Back

Live Session Replay Through OpenReplay Assist

Live Session Replay Through OpenReplay Assist

The truth is, session replay is a tool that every product and dev team needs once their product is in production. These tools allow them to understand how their final users interact with the product without the potential bias of a controlled user test group. With that information, they can understand things like user experience gaps, problems in the business logic due to incorrect interactions from the user, edge cases that need complex sequences of actions to be triggered, and many other options.

However, there is one use case that traditional session replay tools can’t really handle: live session support.

Having the ability to see live what your users are doing and respond to it directly, even taking control over their mouse or jumping on a quick call to show them the problem, is priceless. And that is why OpenReplay implemented the Assist feature.

What can OpenReplay Assist do for you?

Before we get to installing things, let’s quickly understand what we can do with assist.

In a normal scenario where you set up your application to record a user session, you’d get the usual events, errors and problems with your app delivered to your instance of OpenReplay (or to the SaaS version) after a few minutes of closing the tab (the app needs to make sure you didn’t close it by accident after all). You’ll be able to analyze step by step what the user did, but if you do find a problem, you won’t be able to review it directly with said user.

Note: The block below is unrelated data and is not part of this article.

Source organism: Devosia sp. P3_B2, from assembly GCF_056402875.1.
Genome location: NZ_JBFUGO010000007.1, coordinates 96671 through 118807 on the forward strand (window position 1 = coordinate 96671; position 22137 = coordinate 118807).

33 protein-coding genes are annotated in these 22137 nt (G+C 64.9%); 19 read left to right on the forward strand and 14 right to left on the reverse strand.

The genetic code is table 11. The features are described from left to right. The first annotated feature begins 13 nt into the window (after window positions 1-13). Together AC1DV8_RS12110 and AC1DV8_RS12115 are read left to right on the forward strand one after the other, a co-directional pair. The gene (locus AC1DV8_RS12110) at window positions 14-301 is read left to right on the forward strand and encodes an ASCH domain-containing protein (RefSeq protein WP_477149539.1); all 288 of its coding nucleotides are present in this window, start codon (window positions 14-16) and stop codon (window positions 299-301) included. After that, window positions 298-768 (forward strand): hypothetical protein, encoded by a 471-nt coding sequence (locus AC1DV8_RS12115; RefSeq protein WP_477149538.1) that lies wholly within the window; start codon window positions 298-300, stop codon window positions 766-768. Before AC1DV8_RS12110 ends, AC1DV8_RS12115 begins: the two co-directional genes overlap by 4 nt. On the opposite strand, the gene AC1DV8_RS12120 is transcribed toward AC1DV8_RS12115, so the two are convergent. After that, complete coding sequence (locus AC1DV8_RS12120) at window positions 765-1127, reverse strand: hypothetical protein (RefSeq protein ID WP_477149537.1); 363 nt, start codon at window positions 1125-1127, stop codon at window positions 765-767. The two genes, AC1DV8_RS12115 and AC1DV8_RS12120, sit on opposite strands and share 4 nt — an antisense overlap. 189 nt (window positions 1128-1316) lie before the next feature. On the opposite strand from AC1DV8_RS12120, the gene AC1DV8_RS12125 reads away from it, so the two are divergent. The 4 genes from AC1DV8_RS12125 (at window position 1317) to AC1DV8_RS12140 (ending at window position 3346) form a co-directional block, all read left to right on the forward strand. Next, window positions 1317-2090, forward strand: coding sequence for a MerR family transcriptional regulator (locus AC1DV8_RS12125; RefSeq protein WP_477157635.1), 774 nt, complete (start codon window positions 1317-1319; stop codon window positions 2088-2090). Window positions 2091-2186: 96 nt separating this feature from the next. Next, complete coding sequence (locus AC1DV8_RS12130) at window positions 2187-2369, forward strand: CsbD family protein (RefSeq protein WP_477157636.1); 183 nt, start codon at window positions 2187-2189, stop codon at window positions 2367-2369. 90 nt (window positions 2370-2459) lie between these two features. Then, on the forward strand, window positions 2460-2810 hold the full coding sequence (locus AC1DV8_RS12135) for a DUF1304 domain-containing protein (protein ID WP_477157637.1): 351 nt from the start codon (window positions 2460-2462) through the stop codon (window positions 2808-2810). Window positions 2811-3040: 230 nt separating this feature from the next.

However, thanks to Assist, you’ll now be able to:

  • Directly inspect what the user is doing, live, from the moment they open up the page.
  • Thanks to the use of WebRTC, there is a 1 to 1 channel created between client and operator. This allows you to open a call directly from the application, without the need to have a 3rd party communication software installed in either of the computers involved.
  • Take control of the user’s mouse (with their permission of course) and show them exactly where to click.

Take a look at the UI of the assist feature as seen from the operator looking at what the user is doing at any given moment:

Given this is a feature showing updates live, the key highlights would be the “email” and “mobile number” fields. The first one is being obfuscated to maintain the privacy of the user, and the latter is literarily ignored by the tracker to keep personal data from being collected. And considering the transformation of the data is done on the client-side, there is no way for you, as an operator, to see these values.